All of this is already covered in his books The Holy Grail of Macroeconomics and The Escape from Balance Sheet Recession and the QE Trap.
Koo’s latest book elaborates and extends his theory of BSRs (what he calls ‘the other half of macroeconomics’) to longer term questions of economic development. He also addresses the current backlash against aspects of globalisation embodied in support for Donald Trump, Brexit and the like. Continue reading →
The aim of QE is to reduce long-term interest rates, boost private sector lending, and raise asset prices to generate a positive wealth effect on private spending. Altogether, these are meant to raise private sector consumption and investment, and thus economic growth.
Richard Koo, economist at Nomura and originator of the theory of balance sheet recessions, has outlined the potential problem of the ‘QE Trap’ (2015). While QE might have the effect of mitigating such a recession, once the recovery is underway, its withdrawal could lead to slower growth than otherwise. In other words, over the longer term, its overall effect might be negligible or even negative: Continue reading →
Plenty of economists, investors and others have been wondering what will happen to financial markets and the real economy as monetary stimulus in the form of Quantitative Easing is wound down by central banks from the US to the Eurozone in the face of stronger growth.
I will be writing more about it next week, considering the perspectives of critic Richard Koo among others, but here is Michael Hudson from, as ever, his iconoclastic and insightful ‘dictionary’ J is for Junk Economics (p.189-91): Continue reading →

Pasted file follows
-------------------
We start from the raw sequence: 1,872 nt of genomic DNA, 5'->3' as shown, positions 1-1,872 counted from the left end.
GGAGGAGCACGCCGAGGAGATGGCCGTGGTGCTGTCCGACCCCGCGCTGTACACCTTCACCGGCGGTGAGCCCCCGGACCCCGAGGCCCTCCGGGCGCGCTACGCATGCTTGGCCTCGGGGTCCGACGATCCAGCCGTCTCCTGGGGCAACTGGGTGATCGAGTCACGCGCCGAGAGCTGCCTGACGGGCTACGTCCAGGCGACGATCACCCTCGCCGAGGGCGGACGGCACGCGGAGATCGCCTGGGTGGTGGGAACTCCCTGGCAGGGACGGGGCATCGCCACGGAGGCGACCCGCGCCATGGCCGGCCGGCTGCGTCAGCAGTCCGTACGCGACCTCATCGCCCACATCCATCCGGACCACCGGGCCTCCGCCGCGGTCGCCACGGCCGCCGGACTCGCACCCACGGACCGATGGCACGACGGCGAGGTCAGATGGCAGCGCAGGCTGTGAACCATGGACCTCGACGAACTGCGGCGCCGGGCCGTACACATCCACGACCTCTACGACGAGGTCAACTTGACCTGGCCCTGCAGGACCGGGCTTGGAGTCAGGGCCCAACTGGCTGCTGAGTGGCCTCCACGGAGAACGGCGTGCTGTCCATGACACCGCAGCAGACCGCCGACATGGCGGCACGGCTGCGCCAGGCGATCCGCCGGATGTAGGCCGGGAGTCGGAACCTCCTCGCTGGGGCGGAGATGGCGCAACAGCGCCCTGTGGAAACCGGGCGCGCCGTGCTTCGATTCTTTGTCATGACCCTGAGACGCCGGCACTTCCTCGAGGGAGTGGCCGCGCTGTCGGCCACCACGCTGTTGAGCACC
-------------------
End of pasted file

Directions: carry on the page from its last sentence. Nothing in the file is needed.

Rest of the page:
The Japanese government yesterday announced a fiscal stimulus for the economy of 28 trillion yen, or $275bn. Although much of this money is not new, it has been hailed as leading the way against austerity and towards expanding demand. This is part of the three-pronged package of policies known as Abenomics, named after the Prime Minister Shinzo Abe. This includes monetary stimulus in the form of quantitative easing, fiscal stimulus (tax cuts and public spending increases) and structural reforms to labour and product markets.
The Economist magazine claimed recently that Abenomics has been a partial success. In a country with an ageing and shrinking population, labour force participation is slowly growing as more women find work. Inflation is now positive as the price level slowly rises, although this may be largely due to the yen’s depreciation. The yen has strengthened recently and price rises have for the moment stalled.